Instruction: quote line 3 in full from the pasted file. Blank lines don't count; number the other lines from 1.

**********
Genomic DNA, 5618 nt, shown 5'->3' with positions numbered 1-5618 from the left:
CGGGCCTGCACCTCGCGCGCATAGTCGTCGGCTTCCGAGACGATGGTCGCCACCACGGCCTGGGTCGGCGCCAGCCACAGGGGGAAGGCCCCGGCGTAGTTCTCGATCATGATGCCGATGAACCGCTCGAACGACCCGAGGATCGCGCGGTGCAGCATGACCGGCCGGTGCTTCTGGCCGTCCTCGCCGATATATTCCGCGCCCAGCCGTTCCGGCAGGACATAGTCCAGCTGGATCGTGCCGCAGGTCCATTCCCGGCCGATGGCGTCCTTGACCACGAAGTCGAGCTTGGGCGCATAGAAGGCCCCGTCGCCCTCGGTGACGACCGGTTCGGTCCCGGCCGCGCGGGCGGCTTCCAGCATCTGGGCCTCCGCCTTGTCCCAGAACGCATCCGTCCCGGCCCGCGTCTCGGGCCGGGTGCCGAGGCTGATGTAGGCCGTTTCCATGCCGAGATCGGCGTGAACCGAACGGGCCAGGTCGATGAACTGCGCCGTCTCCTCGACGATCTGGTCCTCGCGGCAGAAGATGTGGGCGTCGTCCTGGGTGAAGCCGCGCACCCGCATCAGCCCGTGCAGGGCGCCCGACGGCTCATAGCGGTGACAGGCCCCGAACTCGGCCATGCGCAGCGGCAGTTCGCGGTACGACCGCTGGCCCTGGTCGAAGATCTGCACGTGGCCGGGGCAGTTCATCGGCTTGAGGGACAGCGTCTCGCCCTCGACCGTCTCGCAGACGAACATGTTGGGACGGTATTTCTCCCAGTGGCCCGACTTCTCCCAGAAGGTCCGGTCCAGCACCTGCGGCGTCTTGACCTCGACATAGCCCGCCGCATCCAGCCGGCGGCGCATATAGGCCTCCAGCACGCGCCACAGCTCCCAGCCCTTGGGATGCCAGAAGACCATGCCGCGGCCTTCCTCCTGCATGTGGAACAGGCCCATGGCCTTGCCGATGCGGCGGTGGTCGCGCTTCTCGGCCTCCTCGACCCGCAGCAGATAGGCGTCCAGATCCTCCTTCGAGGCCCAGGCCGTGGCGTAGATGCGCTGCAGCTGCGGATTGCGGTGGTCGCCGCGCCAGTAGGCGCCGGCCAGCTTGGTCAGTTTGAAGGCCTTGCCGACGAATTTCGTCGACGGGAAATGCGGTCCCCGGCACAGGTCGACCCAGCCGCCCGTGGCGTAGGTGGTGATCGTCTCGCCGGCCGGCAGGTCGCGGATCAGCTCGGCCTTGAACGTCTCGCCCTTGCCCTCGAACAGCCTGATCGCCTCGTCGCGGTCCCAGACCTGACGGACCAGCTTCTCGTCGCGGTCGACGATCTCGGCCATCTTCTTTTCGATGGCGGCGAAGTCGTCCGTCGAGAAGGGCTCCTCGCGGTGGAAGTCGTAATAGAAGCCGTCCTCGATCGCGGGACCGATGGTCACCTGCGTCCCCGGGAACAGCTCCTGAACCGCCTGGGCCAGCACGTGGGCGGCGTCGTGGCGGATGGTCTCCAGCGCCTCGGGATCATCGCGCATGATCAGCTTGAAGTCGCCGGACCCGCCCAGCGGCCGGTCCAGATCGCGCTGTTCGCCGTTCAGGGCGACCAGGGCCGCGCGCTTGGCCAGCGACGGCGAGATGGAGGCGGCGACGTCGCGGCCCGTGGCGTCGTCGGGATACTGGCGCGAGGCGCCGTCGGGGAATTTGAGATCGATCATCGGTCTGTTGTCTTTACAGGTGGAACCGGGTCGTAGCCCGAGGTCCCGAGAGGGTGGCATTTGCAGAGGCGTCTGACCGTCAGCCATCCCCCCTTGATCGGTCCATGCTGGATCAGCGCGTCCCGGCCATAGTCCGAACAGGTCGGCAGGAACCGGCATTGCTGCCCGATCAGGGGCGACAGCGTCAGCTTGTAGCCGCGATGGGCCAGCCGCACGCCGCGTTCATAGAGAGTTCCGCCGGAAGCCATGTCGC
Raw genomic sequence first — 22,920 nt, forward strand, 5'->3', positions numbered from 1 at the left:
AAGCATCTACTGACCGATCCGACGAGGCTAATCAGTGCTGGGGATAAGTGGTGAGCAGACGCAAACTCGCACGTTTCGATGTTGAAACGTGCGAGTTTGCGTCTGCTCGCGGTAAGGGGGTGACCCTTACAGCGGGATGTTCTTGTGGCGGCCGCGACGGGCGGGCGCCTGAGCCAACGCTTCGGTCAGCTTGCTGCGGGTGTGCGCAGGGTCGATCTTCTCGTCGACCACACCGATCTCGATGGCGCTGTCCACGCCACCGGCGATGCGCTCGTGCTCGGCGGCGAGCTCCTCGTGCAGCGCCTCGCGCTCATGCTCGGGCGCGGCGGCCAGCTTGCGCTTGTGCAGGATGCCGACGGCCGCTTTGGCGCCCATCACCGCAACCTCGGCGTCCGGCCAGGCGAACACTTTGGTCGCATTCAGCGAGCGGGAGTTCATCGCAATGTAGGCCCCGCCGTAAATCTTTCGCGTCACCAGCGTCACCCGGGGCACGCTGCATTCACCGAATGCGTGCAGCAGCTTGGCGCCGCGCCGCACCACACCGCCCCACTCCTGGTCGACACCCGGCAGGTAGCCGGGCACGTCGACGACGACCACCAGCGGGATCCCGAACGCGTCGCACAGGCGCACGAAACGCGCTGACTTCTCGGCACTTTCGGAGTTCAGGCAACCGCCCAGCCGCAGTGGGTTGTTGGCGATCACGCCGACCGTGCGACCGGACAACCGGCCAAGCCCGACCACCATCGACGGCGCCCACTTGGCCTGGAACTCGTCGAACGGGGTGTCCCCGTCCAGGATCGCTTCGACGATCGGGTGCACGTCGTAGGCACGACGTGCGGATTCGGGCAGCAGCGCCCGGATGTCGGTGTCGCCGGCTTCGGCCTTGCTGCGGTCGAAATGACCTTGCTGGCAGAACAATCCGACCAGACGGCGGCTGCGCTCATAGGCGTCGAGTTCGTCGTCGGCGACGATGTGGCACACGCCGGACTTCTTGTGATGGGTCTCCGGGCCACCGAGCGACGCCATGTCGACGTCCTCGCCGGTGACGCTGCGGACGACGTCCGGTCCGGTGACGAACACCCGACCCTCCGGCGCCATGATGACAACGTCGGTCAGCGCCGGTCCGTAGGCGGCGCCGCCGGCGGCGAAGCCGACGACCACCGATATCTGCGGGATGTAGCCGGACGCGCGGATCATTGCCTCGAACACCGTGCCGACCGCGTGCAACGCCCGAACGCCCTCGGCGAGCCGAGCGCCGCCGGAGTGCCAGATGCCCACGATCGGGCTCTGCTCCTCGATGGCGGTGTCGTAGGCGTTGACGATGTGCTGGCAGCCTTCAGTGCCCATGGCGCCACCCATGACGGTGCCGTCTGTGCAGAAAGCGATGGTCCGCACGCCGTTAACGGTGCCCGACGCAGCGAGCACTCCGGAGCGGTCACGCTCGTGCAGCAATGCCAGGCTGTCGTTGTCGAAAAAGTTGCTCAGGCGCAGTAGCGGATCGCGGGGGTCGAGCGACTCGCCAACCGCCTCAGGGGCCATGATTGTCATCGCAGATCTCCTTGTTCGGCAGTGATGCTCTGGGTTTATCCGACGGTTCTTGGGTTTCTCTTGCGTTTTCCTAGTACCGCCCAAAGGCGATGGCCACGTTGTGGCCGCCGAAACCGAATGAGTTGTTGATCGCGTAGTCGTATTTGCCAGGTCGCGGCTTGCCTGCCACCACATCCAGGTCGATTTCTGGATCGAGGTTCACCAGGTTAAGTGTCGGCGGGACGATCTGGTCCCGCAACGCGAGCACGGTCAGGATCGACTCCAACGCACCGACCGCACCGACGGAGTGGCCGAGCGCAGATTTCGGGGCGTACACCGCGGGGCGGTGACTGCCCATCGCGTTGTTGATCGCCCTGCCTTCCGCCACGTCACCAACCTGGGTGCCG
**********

Raw genomic sequence first — 22,920 nt, forward strand, 5'->3', positions numbered from 1 at the left: